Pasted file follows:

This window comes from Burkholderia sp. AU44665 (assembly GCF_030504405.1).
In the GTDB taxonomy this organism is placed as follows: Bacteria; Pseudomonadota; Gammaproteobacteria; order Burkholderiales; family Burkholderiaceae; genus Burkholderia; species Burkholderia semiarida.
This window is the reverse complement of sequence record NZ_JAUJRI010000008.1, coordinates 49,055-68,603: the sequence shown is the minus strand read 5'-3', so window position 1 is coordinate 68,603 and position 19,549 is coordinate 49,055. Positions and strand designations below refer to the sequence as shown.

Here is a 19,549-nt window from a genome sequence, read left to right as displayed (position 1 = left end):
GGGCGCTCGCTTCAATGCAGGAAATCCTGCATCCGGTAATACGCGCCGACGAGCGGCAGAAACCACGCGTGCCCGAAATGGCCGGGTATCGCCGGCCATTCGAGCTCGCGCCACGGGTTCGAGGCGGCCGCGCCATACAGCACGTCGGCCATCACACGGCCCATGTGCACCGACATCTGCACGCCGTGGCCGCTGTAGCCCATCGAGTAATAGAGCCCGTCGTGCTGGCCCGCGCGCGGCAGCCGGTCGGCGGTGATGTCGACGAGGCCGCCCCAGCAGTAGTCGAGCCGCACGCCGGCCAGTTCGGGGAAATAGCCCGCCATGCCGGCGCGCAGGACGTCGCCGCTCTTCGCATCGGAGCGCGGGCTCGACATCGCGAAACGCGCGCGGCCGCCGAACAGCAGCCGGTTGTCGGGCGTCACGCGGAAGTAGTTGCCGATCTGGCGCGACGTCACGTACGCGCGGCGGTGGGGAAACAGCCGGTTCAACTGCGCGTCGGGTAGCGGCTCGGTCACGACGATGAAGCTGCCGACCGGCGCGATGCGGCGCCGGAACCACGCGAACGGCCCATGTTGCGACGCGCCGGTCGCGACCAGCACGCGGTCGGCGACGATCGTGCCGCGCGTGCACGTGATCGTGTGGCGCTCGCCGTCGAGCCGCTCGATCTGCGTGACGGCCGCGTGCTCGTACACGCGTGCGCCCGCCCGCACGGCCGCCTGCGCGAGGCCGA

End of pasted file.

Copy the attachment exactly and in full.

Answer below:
This window comes from Burkholderia sp. AU44665 (assembly GCF_030504405.1).
In the GTDB taxonomy this organism is placed as follows: Bacteria; Pseudomonadota; Gammaproteobacteria; order Burkholderiales; family Burkholderiaceae; genus Burkholderia; species Burkholderia semiarida.
This window is the reverse complement of sequence record NZ_JAUJRI010000008.1, coordinates 49,055-68,603: the sequence shown is the minus strand read 5'-3', so window position 1 is coordinate 68,603 and position 19,549 is coordinate 49,055. Positions and strand designations below refer to the sequence as shown.

Here is a 19,549-nt window from a genome sequence, read left to right as displayed (position 1 = left end):
GGGCGCTCGCTTCAATGCAGGAAATCCTGCATCCGGTAATACGCGCCGACGAGCGGCAGAAACCACGCGTGCCCGAAATGGCCGGGTATCGCCGGCCATTCGAGCTCGCGCCACGGGTTCGAGGCGGCCGCGCCATACAGCACGTCGGCCATCACACGGCCCATGTGCACCGACATCTGCACGCCGTGGCCGCTGTAGCCCATCGAGTAATAGAGCCCGTCGTGCTGGCCCGCGCGCGGCAGCCGGTCGGCGGTGATGTCGACGAGGCCGCCCCAGCAGTAGTCGAGCCGCACGCCGGCCAGTTCGGGGAAATAGCCCGCCATGCCGGCGCGCAGGACGTCGCCGCTCTTCGCATCGGAGCGCGGGCTCGACATCGCGAAACGCGCGCGGCCGCCGAACAGCAGCCGGTTGTCGGGCGTCACGCGGAAGTAGTTGCCGATCTGGCGCGACGTCACGTACGCGCGGCGGTGGGGAAACAGCCGGTTCAACTGCGCGTCGGGTAGCGGCTCGGTCACGACGATGAAGCTGCCGACCGGCGCGATGCGGCGCCGGAACCACGCGAACGGCCCATGTTGCGACGCGCCGGTCGCGACCAGCACGCGGTCGGCGACGATCGTGCCGCGCGTGCACGTGATCGTGTGGCGCTCGCCGTCGAGCCGCTCGATCTGCGTGACGGCCGCGTGCTCGTACACGCGTGCGCCCGCCCGCACGGCCGCCTGCGCGAGGCCGA